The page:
Yep, you read that right! And it’s something I often don’t tell people. I like to freak them out when I do eventually them. But I feel like it is something I should open up about, and where better than on a blog where all the students who are studying my course and my lecturers can see. Please understand that this all happened to me, none of it is fiction, I am making myself vulnerable by posting this!!
But honestly, I feel like I should make everyone aware that I have been ill but besides that, I have survived, and it has made me stronger as an individual. Sort of like that Kelly Clarkson song.
I won’t go into what exactly a stroke is/what it feels like because I’d rather not relive those dark moments of my life. I’d like to tell you the process I went through between ages 12-16, and how I go through it all plus how it's made me stronger than ever before. You're in for a treat lol.
My first stroke (feels weird typing that out) was when I was 12. I was a relatively healthy child apart from some complications at birth, I was fine. After the stroke, I also recovered pretty quickly and was back to my old self in no time. Life pretty much went to the way it was before the stroke with the addition of a lot more hospital visits.
I am going to leave out some information about my health between the ages of 12 and 16 because it’s a recurring thing and the doctors aren’t completely sure what it is, so I don’t want to say the wrong thing, unfortunately.
My second stroke (feels even weirder typing that out) was when I was 15. Yep, I had two strokes before I was 16, not a lot of teenagers can say that! It’s pretty cool when you think about it, I had gained A LOT of life experience before I was 18, there’s no denying that.
But the second stroke was a lot more detrimental to my health. And you know what, I don’t even know why the doctors didn’t catch it before it happened. But they didn’t and c'est la vie.
After the second stroke, my life changed. Dramatically.
My voice changed a lot and I absolutely hate it now (hence why I’m shy if I don’t know you that well), it’s very different from my voice before I had any strokes (people who’ve known me for a long time say it’s a lot posher and I despise it, I want my Leicester accent back).
I wasn’t able to write for a long time. Both the strokes affected different sides of my brain, and to put that into context there are only two sides of your brain (L and R). This was devastating to a teenage girl who’s so old fashioned that she hated writing on computers. Now, however, I’m writing shorthand at a relatively good speed, which my dad is very proud of.
And my face. A stroke can leave your face asymmetrical, as it has mine, but I am learning and trying very hard to just deal with it, because I have learnt so much from these events that I shouldn’t care what I look like because my brain is my beauty and people should like me for my wisdom because the least I can say is that I am wise (cheesy, but it helps me sleep at night).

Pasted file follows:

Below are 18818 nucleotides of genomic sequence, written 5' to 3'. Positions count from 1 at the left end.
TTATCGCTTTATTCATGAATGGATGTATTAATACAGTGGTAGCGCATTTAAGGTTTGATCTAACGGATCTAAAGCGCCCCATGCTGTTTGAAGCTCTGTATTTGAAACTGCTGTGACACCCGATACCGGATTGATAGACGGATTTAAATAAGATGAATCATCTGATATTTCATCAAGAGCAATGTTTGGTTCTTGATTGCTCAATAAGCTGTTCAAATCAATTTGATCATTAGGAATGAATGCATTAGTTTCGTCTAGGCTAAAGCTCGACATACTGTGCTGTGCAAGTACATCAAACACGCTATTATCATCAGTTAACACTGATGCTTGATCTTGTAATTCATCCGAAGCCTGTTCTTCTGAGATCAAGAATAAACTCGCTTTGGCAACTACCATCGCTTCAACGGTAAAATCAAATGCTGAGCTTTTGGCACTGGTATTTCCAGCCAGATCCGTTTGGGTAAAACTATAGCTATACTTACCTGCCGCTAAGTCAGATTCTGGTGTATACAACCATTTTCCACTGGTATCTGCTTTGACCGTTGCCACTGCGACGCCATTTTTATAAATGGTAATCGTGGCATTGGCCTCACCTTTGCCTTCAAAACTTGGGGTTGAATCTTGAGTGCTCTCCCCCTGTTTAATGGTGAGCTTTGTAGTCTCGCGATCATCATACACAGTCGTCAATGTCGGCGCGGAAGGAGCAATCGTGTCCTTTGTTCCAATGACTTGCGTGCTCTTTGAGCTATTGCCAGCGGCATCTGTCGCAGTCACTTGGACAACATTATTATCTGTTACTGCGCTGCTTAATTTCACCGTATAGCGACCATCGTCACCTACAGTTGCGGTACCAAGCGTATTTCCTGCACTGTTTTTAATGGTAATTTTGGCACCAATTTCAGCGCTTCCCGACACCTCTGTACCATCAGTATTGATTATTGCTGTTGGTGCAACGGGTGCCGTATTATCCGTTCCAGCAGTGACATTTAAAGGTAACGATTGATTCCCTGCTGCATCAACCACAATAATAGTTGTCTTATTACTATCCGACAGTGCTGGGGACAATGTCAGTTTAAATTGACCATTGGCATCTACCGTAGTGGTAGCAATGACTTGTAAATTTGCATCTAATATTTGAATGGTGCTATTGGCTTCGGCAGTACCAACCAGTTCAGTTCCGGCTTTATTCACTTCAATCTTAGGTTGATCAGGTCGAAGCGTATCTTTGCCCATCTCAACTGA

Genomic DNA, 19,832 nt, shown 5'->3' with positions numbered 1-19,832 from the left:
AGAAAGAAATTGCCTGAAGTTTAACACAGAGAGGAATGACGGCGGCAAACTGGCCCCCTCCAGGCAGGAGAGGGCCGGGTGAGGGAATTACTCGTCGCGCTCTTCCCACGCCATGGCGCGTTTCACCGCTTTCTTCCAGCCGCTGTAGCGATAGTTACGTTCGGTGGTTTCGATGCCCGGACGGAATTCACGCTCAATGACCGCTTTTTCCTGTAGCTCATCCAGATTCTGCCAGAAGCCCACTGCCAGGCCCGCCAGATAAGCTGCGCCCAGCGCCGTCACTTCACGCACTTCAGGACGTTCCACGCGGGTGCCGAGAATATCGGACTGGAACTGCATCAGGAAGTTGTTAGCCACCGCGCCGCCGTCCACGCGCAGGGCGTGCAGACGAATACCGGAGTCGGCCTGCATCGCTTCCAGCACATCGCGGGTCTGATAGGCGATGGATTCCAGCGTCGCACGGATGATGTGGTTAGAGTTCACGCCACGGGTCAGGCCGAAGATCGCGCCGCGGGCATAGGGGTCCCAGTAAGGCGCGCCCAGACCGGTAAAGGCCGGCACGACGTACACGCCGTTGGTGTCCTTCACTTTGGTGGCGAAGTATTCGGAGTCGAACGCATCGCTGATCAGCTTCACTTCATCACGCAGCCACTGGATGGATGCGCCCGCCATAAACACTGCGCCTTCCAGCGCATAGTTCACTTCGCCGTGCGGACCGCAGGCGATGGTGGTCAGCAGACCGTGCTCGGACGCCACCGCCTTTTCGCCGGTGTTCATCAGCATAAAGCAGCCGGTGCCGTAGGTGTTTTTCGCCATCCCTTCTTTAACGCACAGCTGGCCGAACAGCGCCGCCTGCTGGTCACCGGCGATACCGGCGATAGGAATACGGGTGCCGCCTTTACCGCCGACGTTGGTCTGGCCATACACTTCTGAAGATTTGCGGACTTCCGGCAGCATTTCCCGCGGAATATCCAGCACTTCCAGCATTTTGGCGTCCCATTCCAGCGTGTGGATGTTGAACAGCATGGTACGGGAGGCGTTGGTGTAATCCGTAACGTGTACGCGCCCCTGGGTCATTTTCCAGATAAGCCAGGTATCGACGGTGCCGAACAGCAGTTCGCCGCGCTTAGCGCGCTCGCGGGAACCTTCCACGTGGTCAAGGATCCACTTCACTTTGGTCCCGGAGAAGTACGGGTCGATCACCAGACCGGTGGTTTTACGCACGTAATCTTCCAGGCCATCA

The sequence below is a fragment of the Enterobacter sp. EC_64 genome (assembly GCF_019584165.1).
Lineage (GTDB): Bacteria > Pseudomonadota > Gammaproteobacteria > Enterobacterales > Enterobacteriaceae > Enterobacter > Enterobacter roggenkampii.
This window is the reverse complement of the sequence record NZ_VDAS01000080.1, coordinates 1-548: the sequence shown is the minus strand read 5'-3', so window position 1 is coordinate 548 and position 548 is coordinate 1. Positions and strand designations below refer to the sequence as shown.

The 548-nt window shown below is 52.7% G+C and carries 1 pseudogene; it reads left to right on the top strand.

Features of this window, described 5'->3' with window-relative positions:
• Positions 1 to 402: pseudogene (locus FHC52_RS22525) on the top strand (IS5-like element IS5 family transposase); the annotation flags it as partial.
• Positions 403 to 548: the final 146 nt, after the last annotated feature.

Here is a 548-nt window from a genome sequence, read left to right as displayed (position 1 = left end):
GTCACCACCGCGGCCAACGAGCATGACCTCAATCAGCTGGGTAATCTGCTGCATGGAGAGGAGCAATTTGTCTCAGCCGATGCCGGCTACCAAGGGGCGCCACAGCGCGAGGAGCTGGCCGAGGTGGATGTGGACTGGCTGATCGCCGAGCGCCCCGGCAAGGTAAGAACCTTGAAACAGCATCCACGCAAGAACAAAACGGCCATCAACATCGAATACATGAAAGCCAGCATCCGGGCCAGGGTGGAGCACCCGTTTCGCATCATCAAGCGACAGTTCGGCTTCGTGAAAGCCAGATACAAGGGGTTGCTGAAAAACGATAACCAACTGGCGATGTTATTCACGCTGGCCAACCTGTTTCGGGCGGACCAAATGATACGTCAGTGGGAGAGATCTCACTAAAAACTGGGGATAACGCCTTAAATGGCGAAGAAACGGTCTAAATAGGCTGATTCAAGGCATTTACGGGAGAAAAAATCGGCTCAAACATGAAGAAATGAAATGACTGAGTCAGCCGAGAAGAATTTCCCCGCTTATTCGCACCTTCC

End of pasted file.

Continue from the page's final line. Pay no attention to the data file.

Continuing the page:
But like I said before, it has taught me a lot about life and has shaped me into the person I am today. Rather than letting it define I let it be another part of my life, because I have experienced many happy moments along the way, and I’d rather focus on that then letting my health get in the way of my life.
At the age of only 34, Claudia suffered a major stroke. She's sharing her recovery in this blog so others can take strength from knowing they are not alone. This week Claudia has a chance encounter with another fellow #strokesurvivor: https://t.co/tBT3YNWJcK pic.twitter.com/VmyBQYqoT3
— John's Crazy Socks (@JohnsCrazySocks) 1 March 2019
In fact, I have never let my health get in the way of anything. I did my GCSE’s the same time as everyone else as well as my A-Levels. I made it Kent at 18 as most people did. And I do what regular 18-year-olds do. I travel, I’ve recently been offered an internship in London, I go to concerts and I love what I am studying.
I am building my confidence day by day, and yes occasionally it does get knocked and I have a little cry, but the next day I get up and start a brand new day with mindset of ‘you do you boo’ because if I worried about what every single person thought of me or my voice or my writing or whatever then I’d live a pretty ‘down in the dumps’ life. And I don’t want that.
I look back at what I went through, and I often think ‘Wow I made it, I lived through all that and I made it out the other side,’ and I can honestly say I am at a point where I am happy now.
But I wouldn’t be where I am today with the unconditional love and support of my family and friends back home and at Kent. The doctors who looked after me and acted so very fast at both events and essentially kept me alive. The support of my teachers at school and at university is forever appreciated. Thank you to everyone who has cared.
A lot of people have helped me to get where I am today, and I am eternally grateful to each and every one.
P.S if you can’t brag about having a stroke(s) then what can you brag about?!
On a serious note remember if you think someone is having a stroke act FAST.
F – face
A – arms
S – speech
T – time to call 999
For more information on strokes click here